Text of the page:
Sakai, or is it just a design that they have been sold on?
My last question still remains...
Are any of these UC universities actually using Sakai with their classes? Or are does their membership mean they are just participating as design collaborators?
I know some of the UCs are using it.
BTW, the California State University system at ~450,000 students is AFAIK the world's largest 4 year system. The University of California is great at many other things, but they have nowhere near our number of students.
Models of Software Development
||"If you built it, they will come!"
||"Come join the fun!"
||"90% under the surface"
||"Keep it in the dark, and feed it lots of ..."
IBM is a big company and they get behind lots of things.
They are also behind Java, their Alphaworks is a really big R&D project.
And Linux, lest we forget the tidal wave that represented IBM's decision
5 or so years ago to make Linux a primary OS, leaving behind AIX.
Now, some read more into IBM's announcement vis-a-vis
Java vs. PHP (and Perl/Python). http://news.com.com/2100-7344_3-5589559.html
is the CNet story, which includes this unattributed quote:
One industry executive who requested not to be named said that IBM's push into PHP and scripting reflects IBM's disillusionment with the Java standardization process and the industry's inability to make Java very easy to use.
"IBM's been so fed up with Java that they've been looking for alternatives for years," the executive said. "They want people to build applications quickly that tap into IBM back-ends...and with Java, it just isn't happening."
I would caution against thinking that IBM has "one master strategy". Nope, I think they have multiple pokers in multiple fires. I think they have learned a lesson
from Microsoft, "let someone else develop cool technology, and then adopt it". This is a fundamental switch for IBM, which has historically run a very large R&D lab and has created a whole slew of technologies, like the punch card, SQL, and SGML.
What's different is MS buys the company with the technology. IBM is playing the open source game and is willing to adopt from that realm.
Probably the better comparision is IBMs relationship with the Apache Foundation. They have put big bucks there, funding the httpd server and Jakarta projects. As SAKAI is aligned with Java and to some extent with the Apache tools, I could see how IBM would view this as continued funding for this general direction of Java.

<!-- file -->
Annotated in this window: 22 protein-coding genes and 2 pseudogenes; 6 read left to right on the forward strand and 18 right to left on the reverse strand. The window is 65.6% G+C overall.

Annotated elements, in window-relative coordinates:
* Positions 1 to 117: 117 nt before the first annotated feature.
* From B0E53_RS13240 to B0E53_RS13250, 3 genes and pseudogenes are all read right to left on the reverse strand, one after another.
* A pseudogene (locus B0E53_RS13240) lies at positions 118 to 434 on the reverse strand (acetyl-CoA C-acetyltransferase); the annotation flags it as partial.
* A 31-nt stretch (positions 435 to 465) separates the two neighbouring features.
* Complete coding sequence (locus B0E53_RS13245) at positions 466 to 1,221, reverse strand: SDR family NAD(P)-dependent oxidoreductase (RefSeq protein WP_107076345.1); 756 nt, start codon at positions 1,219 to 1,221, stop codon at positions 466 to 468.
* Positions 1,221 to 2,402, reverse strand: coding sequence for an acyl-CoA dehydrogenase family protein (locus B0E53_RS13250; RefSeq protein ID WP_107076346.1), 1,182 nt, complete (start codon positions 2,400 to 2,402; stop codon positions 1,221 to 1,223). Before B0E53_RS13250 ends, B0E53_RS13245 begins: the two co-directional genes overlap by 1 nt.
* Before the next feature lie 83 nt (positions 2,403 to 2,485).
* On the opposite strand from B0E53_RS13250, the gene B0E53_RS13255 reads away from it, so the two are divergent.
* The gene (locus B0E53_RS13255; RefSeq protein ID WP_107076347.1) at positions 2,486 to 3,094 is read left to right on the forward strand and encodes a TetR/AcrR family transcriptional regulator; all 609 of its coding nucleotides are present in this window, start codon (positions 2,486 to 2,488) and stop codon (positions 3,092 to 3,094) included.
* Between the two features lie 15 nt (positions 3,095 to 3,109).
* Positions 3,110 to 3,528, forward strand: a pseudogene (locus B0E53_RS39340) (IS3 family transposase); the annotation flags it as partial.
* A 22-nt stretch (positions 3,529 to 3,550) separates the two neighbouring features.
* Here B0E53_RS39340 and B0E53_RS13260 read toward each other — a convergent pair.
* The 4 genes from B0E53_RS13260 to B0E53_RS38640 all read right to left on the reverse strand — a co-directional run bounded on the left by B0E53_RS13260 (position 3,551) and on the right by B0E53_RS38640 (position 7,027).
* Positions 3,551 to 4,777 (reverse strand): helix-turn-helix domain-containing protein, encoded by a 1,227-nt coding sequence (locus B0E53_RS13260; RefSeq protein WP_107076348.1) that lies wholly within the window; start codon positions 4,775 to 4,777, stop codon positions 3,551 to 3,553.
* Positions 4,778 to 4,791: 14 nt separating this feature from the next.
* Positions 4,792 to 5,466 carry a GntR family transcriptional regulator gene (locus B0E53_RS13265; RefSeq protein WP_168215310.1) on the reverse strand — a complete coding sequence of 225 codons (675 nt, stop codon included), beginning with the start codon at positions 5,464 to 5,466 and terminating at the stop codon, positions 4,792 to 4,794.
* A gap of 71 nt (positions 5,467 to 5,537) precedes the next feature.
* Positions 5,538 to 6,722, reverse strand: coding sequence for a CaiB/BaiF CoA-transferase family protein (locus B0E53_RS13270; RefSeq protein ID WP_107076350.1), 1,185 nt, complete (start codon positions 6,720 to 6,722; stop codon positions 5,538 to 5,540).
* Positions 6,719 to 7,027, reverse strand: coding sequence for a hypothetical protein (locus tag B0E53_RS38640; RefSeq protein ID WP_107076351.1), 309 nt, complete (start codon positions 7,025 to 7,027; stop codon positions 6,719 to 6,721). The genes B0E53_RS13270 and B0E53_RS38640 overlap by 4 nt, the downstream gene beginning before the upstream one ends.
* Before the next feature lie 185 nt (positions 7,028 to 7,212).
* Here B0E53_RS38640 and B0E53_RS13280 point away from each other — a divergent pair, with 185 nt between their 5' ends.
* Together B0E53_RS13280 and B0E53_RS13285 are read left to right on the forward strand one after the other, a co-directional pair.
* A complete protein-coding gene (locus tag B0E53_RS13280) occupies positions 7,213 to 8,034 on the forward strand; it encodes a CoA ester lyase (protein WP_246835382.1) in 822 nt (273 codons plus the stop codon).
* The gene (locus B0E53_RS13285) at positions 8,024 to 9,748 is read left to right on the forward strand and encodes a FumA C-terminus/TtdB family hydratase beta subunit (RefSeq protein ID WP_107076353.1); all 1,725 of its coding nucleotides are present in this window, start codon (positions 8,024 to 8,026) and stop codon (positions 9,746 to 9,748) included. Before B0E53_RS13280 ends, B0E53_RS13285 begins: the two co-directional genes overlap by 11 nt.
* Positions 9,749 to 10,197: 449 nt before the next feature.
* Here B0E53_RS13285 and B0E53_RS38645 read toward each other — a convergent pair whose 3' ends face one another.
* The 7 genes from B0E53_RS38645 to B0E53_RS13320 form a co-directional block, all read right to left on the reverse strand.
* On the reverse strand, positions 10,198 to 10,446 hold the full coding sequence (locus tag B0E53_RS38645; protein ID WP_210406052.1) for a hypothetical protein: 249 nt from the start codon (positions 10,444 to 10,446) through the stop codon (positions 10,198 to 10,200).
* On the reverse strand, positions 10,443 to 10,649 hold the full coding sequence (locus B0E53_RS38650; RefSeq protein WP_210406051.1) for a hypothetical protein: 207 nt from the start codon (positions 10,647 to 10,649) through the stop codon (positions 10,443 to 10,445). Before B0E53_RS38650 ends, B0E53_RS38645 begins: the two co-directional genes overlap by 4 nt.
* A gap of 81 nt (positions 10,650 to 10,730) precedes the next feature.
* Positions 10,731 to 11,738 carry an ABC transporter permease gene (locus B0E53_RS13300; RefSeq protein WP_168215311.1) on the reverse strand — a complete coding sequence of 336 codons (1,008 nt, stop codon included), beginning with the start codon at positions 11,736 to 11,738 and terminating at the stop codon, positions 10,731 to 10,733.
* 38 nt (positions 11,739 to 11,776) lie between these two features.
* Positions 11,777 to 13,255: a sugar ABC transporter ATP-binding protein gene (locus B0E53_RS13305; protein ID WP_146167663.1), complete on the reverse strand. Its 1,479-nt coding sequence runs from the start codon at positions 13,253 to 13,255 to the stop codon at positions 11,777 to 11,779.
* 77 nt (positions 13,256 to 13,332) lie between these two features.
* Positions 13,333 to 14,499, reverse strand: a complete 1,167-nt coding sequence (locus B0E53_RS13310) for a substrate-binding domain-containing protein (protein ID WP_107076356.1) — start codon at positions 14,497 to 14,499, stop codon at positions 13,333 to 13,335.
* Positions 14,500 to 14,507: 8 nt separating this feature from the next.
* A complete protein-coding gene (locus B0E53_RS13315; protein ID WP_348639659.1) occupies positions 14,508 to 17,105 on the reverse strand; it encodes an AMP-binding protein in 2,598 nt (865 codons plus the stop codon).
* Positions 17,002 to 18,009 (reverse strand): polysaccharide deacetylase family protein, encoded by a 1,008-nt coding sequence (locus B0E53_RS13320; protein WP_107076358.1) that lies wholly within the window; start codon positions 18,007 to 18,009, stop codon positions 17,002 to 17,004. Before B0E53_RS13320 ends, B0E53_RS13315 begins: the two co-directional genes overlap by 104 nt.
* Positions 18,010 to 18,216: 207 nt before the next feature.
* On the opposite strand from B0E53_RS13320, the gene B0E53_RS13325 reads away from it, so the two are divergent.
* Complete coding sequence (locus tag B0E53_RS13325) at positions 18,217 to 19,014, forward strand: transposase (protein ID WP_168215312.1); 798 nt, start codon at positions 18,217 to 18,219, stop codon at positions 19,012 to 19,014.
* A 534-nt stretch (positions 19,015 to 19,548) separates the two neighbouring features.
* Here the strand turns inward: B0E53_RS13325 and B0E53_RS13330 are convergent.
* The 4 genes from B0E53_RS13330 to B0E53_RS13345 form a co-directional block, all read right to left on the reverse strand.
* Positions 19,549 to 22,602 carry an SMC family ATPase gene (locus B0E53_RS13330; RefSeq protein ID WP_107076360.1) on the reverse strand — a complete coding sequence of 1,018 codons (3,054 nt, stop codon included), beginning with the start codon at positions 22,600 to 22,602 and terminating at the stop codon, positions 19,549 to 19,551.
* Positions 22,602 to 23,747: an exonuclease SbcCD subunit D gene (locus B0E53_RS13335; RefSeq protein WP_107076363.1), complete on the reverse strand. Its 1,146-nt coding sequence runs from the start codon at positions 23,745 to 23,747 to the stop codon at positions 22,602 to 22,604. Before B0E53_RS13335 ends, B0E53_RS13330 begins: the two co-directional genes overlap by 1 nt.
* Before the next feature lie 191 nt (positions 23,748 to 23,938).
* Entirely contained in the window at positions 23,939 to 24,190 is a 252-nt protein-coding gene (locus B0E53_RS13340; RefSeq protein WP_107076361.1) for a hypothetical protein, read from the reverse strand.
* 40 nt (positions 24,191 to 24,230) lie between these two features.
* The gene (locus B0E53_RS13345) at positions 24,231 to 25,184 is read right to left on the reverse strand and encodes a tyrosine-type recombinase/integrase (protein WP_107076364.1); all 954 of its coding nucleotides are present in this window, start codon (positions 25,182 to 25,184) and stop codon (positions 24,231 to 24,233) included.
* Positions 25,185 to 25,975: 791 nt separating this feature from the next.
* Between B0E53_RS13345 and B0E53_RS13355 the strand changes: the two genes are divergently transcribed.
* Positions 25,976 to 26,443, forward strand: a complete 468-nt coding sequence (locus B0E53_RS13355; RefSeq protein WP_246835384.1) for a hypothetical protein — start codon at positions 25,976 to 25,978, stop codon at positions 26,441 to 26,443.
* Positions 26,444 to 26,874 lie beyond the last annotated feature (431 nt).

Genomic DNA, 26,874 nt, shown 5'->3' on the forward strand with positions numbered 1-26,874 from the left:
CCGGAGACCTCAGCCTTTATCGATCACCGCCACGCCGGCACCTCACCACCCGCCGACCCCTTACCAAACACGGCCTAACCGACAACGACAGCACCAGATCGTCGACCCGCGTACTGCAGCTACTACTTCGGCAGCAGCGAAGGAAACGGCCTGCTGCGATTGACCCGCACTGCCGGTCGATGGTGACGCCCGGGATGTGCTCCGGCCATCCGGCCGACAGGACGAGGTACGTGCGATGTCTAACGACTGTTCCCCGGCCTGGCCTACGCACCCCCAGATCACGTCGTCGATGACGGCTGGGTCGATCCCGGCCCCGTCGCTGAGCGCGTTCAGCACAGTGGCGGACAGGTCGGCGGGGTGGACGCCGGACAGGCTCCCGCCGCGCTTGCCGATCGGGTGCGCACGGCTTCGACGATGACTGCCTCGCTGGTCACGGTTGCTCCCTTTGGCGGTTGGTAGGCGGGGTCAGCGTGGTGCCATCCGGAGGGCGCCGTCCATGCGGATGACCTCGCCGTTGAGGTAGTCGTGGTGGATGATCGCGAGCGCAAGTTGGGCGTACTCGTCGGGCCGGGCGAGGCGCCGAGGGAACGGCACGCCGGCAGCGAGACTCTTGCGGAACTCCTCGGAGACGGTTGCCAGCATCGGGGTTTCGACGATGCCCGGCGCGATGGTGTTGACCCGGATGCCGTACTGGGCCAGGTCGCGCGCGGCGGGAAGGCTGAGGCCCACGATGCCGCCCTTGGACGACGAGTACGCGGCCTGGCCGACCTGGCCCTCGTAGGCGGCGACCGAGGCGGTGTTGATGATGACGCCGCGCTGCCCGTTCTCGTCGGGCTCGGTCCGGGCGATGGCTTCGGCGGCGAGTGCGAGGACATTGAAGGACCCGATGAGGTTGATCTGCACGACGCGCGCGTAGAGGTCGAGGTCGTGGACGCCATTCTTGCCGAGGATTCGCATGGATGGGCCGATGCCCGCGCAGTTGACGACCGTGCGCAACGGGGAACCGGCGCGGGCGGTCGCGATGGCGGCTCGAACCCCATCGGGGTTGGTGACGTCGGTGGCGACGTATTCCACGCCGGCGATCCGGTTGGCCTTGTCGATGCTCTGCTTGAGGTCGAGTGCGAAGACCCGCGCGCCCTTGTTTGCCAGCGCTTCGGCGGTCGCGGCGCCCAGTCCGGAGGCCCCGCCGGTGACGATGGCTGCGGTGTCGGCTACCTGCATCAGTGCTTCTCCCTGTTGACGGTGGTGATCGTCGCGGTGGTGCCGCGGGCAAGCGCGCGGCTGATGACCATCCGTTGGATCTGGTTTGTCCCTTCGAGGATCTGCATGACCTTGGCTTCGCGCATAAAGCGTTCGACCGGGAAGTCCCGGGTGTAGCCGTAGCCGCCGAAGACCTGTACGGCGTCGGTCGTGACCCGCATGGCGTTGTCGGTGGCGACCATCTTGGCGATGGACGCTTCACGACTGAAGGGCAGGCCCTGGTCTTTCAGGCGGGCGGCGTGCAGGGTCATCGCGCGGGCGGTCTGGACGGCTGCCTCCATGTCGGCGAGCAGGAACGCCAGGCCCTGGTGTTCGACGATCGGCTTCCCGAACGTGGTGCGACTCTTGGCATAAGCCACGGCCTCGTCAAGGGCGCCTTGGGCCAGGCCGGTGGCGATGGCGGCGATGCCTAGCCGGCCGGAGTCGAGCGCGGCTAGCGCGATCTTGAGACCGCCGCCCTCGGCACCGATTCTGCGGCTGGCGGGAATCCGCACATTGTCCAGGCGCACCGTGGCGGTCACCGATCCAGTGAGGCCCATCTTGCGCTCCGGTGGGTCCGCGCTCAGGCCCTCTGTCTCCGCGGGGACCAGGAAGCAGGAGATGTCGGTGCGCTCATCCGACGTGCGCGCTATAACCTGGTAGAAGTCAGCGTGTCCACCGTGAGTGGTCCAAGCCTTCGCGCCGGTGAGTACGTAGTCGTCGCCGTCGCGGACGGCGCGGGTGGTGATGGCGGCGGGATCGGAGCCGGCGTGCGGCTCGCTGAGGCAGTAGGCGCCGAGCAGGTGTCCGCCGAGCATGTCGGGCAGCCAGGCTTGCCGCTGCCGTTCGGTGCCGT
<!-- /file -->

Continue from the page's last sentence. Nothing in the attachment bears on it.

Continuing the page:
"Sakai is another open source e-learning system or LMS, it's being used in about 70 schools around the world."
The 70 schools are "involved in Sakai", but not necessarily yet using it. That's
the number of SEPP members. The number using Sakai is currently closer to 10.
Sakai has a lot of different stakeholders to make happy and as such we picked a set of technologies that we think will appeal to the folks (CIO types) who run Enterprise Learning Management systems (yes, that includes Java ) .
I am a big fan of LAMP - we have to separate the technical issues from the "adopter issues".
At some level, we could look at Moodle and Sakai as competitors - but to me that is silly. There are places where folks will want Sakai and would barely consider Moodle and places where folks want Moodle and would barely consider Sakai.
I think that neither projects loses anything by working together. Sakai (if successfull) will pave the way for open source software to be integrated deeply into the enterprise (payroll, etc) parts of the academy. Moodle is not likely to penetrate the "halls of Peoplesoft" the same way. But once the door is opened, people will yearn for the fun, easy lightweight way that Moodle can be expanded.
It is a continuous demand within Sakai to be "as easy to extend as Moodle"
P.S. This is a nice forum tool
As Bryan Williams implied, there has several years of communication between Sakai and the Moodle Partners. This communication with Moodle began with the uPortal project when there was a user question about whether Moodle could be an application within uPortal. Subsequently Bryan and I participated in a discussion with the Illinois Community Colleges in August 2004 ( http://www.immagic.com/eLibrary/ARCHIVES/GENERAL/IMM/S040806F.pdf) where I then represented Sakai.
The Sakai Board has been following the implementation of Moodle and LAMS because they are effective learning platforms and there are opportunities for cooperation. At a Sakai Board meeting late April, the Board asked the University of Hulls Ian Dolphin to contact Moodle representatives. A meeting with Bryan Williams has been scheduled for June 11th in Baltimore (both are giving up their Saturday). Bryan is also trying to schedule a meeting with Martin Dougiamus when he is next in Europe or North America.
An area for cooperation include practical interoperability of learning content. The Sakai Board met earlier this month with textbook publishers (see http://www.immagic.com/eLibrary/ARCHIVES/GENERAL/U_MICH/S050508S.pdf). This initial meeting focused on the benefits of broad cooperation.